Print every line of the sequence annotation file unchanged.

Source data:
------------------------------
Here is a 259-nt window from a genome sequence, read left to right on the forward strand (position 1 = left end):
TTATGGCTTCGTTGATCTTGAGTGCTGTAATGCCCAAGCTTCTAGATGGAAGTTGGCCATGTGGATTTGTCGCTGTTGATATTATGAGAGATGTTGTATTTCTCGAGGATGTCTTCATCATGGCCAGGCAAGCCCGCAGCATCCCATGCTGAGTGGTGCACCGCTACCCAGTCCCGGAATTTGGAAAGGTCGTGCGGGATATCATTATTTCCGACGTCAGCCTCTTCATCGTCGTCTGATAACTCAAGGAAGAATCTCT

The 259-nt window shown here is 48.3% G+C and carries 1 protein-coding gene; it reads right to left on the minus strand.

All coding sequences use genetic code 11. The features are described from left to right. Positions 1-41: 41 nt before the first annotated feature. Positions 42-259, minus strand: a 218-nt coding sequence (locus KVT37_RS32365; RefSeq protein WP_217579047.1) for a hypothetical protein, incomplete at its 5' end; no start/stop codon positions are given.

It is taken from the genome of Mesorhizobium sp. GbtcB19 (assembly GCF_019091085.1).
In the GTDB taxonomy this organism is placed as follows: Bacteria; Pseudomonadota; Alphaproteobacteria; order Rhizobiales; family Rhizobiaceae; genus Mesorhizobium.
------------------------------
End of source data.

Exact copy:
Here is a 259-nt window from a genome sequence, read left to right on the forward strand (position 1 = left end):
TTATGGCTTCGTTGATCTTGAGTGCTGTAATGCCCAAGCTTCTAGATGGAAGTTGGCCATGTGGATTTGTCGCTGTTGATATTATGAGAGATGTTGTATTTCTCGAGGATGTCTTCATCATGGCCAGGCAAGCCCGCAGCATCCCATGCTGAGTGGTGCACCGCTACCCAGTCCCGGAATTTGGAAAGGTCGTGCGGGATATCATTATTTCCGACGTCAGCCTCTTCATCGTCGTCTGATAACTCAAGGAAGAATCTCT

The 259-nt window shown here is 48.3% G+C and carries 1 protein-coding gene; it reads right to left on the minus strand.

All coding sequences use genetic code 11. The features are described from left to right. Positions 1-41: 41 nt before the first annotated feature. Positions 42-259, minus strand: a 218-nt coding sequence (locus KVT37_RS32365; RefSeq protein WP_217579047.1) for a hypothetical protein, incomplete at its 5' end; no start/stop codon positions are given.

It is taken from the genome of Mesorhizobium sp. GbtcB19 (assembly GCF_019091085.1).
In the GTDB taxonomy this organism is placed as follows: Bacteria; Pseudomonadota; Alphaproteobacteria; order Rhizobiales; family Rhizobiaceae; genus Mesorhizobium.